Spear said the country as a whole took note of trucking’s role in keeping the economy moving...

Spear said the country as a whole took note of trucking’s role in keeping the economy moving during the pandemic.

Photo: Vesna Brajkovic

American Trucking Associations President Chris Spear said trucking’s heroic response and service during the COVID-19 pandemic has earned the industry “tremendous goodwill” in the country and the ability to tell its story “at an amplified volume.” 

Spear also praised the current infrastructure bill pending in Congress, calling it, “a very good piece of legislation,” and expressing his belief that it would be signed into law very soon.

Speaking at ATA’s Technology and Maintenance Council Fall Meeting in Cleveland, Ohio, at the Town Hall/Fleet Operator’s Meeting opening the convention Sept. 13.

Spear began by thanking TMC attendees and the trucking industry at large for its work since the advent of the COVID-19 pandemic in 2020, saying that he was “very inspired by the commitment and service the entire country witnessed as trucking kept the country moving and working at the height of the lockdown.

"There is no playbook for dealing with a global pandemic. And truckers don't have the luxury of telecommuting to work."

“Coming out of COVID, we as an industry and ATA as a council have been able to navigate tremendous headwinds,” Spear said. “There is no playbook for dealing with a global pandemic. And truckers don’t have the luxury of telecommuting to work. But trucking rose to the challenge, despite our drivers having no idea what kind of impact COVID would have on them or their families.”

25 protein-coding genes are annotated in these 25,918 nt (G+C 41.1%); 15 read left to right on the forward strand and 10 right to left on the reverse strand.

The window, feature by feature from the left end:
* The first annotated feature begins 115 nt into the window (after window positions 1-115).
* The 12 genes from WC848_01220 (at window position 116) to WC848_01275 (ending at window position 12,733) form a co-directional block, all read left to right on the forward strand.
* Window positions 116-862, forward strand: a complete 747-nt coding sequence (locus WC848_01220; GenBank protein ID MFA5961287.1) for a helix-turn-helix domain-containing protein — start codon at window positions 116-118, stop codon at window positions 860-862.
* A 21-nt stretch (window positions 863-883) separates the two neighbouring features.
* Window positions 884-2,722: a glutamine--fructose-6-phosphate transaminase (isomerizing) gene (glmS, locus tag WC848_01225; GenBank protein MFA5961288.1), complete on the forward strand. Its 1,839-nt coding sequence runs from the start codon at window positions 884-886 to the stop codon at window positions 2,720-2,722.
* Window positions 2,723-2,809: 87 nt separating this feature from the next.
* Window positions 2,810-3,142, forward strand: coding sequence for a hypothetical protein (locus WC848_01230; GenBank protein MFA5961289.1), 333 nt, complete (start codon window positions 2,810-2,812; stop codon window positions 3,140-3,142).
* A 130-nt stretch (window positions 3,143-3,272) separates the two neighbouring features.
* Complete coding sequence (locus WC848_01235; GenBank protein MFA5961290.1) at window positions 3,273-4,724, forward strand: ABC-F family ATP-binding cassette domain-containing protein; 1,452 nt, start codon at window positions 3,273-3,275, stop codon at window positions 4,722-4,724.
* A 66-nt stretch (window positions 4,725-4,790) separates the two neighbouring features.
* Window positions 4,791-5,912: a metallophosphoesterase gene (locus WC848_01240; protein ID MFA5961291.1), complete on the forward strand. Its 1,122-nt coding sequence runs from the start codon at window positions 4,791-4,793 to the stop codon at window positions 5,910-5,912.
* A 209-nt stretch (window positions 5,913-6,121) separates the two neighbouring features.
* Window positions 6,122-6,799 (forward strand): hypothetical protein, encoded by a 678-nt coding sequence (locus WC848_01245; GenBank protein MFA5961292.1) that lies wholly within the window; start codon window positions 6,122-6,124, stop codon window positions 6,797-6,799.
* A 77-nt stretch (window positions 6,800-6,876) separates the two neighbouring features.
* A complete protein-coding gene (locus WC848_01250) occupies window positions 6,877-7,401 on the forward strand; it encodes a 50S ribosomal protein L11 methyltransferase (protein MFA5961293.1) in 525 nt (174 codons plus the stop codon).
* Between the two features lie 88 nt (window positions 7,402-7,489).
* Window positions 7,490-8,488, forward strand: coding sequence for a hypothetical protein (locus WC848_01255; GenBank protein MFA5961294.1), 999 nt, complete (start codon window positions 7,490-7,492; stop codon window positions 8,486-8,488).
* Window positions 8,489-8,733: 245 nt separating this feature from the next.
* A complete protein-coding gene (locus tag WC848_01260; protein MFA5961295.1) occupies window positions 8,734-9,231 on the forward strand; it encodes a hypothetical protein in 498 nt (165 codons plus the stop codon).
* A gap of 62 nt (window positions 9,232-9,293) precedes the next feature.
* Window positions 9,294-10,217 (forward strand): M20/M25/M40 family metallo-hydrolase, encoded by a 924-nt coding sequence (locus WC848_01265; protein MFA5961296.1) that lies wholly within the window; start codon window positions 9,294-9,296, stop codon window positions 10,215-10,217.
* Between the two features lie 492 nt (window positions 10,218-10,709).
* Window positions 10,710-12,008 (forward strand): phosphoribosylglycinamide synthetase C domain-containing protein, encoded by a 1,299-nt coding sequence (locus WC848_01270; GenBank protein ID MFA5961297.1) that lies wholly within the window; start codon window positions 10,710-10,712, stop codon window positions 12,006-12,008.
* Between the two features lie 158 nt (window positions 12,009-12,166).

Spear said he was also proud of the way ATA rose to the challenge when state governors began shutting down critical services trucking relies on to move freight.

“Rest areas were being shut down,” Spear said. “And that wasn’t all; obtaining medical certificates and other barriers to our ability to operate were being thrown up. But ATA rose to the challenge and explained to these states why their decisions were hampering our efforts and getting them to change those policies.”

Spear said the country as a whole took note of trucking’s role in keeping the economy moving. “This industry is now recognized at a level we never thought possible,” he said. “It feels good to get a pat on the back. But more than that, with changes in the White House and Senate, as well as new personnel in new government agencies and an all-new agenda, it gives us the ability to tell our story at an amplified level.”

'Overbearing' Vaccine Mandate

Spear said that while ATA has been pro-vaccinations since the beginning of the COVID-19 crisis, he said the Biden administration’s new mandate requiring private companies with more than 100 employees to require vaccinations for all workers would hurt trucking’s ability to continue to serve the country.

“I’ve been pro-vaccinations from the moment they became available,” Spear said. “We mandated vaccinations at ATA back in May because I felt I had a responsibility to secure a safe workspace for our employees. But companies are different, and a one-size-fits-all approach in this instance is an overbearing mandate for industry that is already facing chronic shortages of technicians, dock workers and drivers. This mandate could keep carriers from meeting shippers’ expectations, and some lawmakers in Washington don’t understand that.”